Saw your repair but am having difficulty with locating the ten (10) resistors that need to be re-soldered. Can you post a picture? I see five (5) 2R7's that someone identified as the resistors to be soldered. They are directly in the front. I see three (3) more about 1" directly to the right where there is some glue holding another component. Are those to be re-soldered also? Do you do this repair? My vision is not quite what it used to be and am basically afraid to try it...
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Re: Kenwood MP532U display out
It is those 8 you identified for your model number. It is not the exact same number of resistors for every model. In fact, it is possible that it may not be the same solution for your model, but it probably is. You may have been looking at the solution for the same problem on a different model number. I can not remember 100% right now and if I were at work I could look it up on some old service tickets to make sure it is the same solution or not. Right now I am off of work for the next month or more rehabbing my neck, I just had surgery on it a couple of days ago.
It really is easy to resolder those resistors, just put a very small amount of solder on each one. Put the hot iron on the solder pad, just touch it with some solder, then go to the next solder connection. All 8 of the resistors need some fresh solder and you did identify them all, I can tell by how you explained it. I have done this repair many times, but I forget sometimes exactly which model numbers it is the valid solution for. I work on so many different model numbers of Kenwood car stereo's and it makes if difficult sometimes to be certain. Since you have the surface mount resistors and they are as you described, it should be the correct solution for your problem.
Let me know how you do with it, I would send a picture if I had one, but I don't.
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Reflow sounds like the article is referring to cracked solder joints, Reflow would mean to reheat the connection and top up means adding some more solder. In electronics, heavy heat sinks often crack where they are soldered because of expansion and contraction. RCA actually came out with a more flexible solder for this issue.
This is a similar repair, but the resistors you need to reflow solder on ae on the bottom of the circuit board, not the top like the other models. The reference numbers for the resistors are R130, R131, R133, R135, R136, R137, R138, R139, R140, AND R141.
They are 4.7 ohm resistors and should have "4R7" printed on the top of them. They are not as close together as the other model has them, but if you take the board out of the unit you should be able to find them. Put just a touch of solder on both sides of each resistor. This should be plenty to fix this problem.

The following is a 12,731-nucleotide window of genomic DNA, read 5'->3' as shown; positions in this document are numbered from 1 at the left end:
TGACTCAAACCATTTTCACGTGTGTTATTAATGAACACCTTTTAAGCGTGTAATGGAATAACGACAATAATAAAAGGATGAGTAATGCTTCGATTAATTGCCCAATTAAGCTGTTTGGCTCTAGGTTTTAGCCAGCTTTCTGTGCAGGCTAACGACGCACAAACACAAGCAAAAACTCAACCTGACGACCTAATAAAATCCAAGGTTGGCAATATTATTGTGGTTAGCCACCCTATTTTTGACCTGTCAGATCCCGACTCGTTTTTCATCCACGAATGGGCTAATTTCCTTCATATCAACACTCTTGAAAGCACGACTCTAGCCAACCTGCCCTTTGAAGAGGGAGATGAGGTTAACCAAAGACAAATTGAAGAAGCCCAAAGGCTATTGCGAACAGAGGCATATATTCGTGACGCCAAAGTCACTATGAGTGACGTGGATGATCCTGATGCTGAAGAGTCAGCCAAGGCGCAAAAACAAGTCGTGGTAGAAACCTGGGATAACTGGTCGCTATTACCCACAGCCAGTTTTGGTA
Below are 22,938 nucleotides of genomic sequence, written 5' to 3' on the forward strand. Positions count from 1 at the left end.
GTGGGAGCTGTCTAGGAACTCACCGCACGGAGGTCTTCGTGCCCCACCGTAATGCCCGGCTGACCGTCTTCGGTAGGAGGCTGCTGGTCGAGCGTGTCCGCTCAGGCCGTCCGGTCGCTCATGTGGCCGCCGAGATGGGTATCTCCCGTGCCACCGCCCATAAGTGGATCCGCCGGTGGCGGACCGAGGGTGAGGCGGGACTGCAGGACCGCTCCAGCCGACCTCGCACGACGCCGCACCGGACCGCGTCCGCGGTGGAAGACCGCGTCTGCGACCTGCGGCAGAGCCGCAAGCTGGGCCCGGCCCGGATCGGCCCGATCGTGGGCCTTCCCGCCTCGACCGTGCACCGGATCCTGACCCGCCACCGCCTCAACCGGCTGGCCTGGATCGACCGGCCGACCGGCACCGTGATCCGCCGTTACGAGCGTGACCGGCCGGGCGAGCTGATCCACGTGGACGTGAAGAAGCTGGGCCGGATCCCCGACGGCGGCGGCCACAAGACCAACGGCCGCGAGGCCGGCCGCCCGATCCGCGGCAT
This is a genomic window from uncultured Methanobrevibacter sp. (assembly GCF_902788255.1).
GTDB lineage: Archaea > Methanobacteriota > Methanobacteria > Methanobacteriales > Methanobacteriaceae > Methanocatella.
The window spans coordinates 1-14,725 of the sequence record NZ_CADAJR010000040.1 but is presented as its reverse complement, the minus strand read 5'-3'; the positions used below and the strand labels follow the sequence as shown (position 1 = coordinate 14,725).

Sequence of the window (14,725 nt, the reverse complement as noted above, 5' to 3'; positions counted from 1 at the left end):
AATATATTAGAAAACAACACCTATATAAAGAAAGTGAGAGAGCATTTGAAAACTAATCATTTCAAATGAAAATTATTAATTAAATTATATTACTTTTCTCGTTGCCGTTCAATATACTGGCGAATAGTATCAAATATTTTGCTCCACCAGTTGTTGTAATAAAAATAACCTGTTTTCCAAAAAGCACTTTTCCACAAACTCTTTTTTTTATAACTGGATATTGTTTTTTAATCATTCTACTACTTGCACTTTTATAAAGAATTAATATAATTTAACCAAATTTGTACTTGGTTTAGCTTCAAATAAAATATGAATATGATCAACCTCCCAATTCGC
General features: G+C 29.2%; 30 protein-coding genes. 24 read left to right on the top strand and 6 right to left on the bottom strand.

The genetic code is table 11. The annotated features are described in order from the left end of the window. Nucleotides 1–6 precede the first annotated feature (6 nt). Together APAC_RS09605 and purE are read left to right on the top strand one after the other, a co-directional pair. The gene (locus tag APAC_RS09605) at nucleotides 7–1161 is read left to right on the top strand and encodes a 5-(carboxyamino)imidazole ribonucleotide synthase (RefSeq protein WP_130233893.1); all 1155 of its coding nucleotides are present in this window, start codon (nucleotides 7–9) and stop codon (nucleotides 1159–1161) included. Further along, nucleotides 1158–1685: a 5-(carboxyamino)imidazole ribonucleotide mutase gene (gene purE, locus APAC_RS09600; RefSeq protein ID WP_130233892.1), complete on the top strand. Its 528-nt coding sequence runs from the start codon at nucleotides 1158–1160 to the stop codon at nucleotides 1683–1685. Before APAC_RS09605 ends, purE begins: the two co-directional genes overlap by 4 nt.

It is also possible that you may have another cause for this problem, but this is the most likely cause.
I hope this is some help for you. Let me know if you need further instructions.
iPod Adapter Compatible: Using the KCA-iP500 iPod Control Interface, you can connect your Apple iPod digital music player to this receiver. The interface (item # 113IP500) plugs into the receiver's 13-pin CD changer input and controls the iPod through the receiver's controls, as well as displays the iPod's text information right on the receiver's display.
The problem is not the faceplate for any of you, it is inside the main
unit. If you know how to solder, you can fix is very easy. First take
the top off the unit, there is 1 screw in the back middle. Then take
the CD player out. It has 2 screws holding it in at the front corners
at the bottom of the CD deck. Use a number 2 phillips and take out the
gold screws holding the CD deck in place. Then you can pull out the CD
deck, and be careful not to damage the ribbon cable connected from the
CD deck to the main board. The deck can just sit up and over to the
left to get it out of the way for what needs to be soldered.
Look inside the main unit on the board and you will see in the front
right corner a series of surface mount resistors all connected in
series. Just reflow that solder on them with a small amount of new
solder added and the display will once again work perfectly. That
solder is very heat stressed, that is the problem. I have fixed dozens
of these over the last few years. Make sure you put it back together
the same as it came apart, and you are done.
I am not sure exactly what solution you are reffering to, but the KDC-MP532U has a problem with the display going out that is the result of heat stressed solder on the main board. The surface mount resistors that are located on the right side near the front of the unit, as you look into it with the display facing you, are the culprits. This is common in about 3 or 4 Kenwood models. These surface mount resistors are on the top of the board, so the board doesn't need to be taken out to fix it. Just the CD mech does. The surface mount resistors just need the solder reflowed, an easy enough job if you know how to solder. They are all lined up connected to each other, I don't remember the reference numbers, but if you can recognize what a surface mount resistor looks like, you should be able to find them very easy.
Thanks for the compliment on the other post, it is appreciated. A good rating would also be appreciated.
I read up on this and saw Tech48's post related to a different model. He's the one who deserves the credit. I'm just the rookie who has the soldering iron. However, here's a picture of the 5 resistors that you need to reflow and "top up"
My model is the KDC-MP532U (same as the 532, but with the USB option).
Here's the overall view. The CD-Player is standing on its edge at the bottom. The resistors are on the bottom right by the brass screw post.
...and here's a close up of the board and the resistors....
Hope it helps. Thanks Tech48!!!! It's like I've got a new stereo!!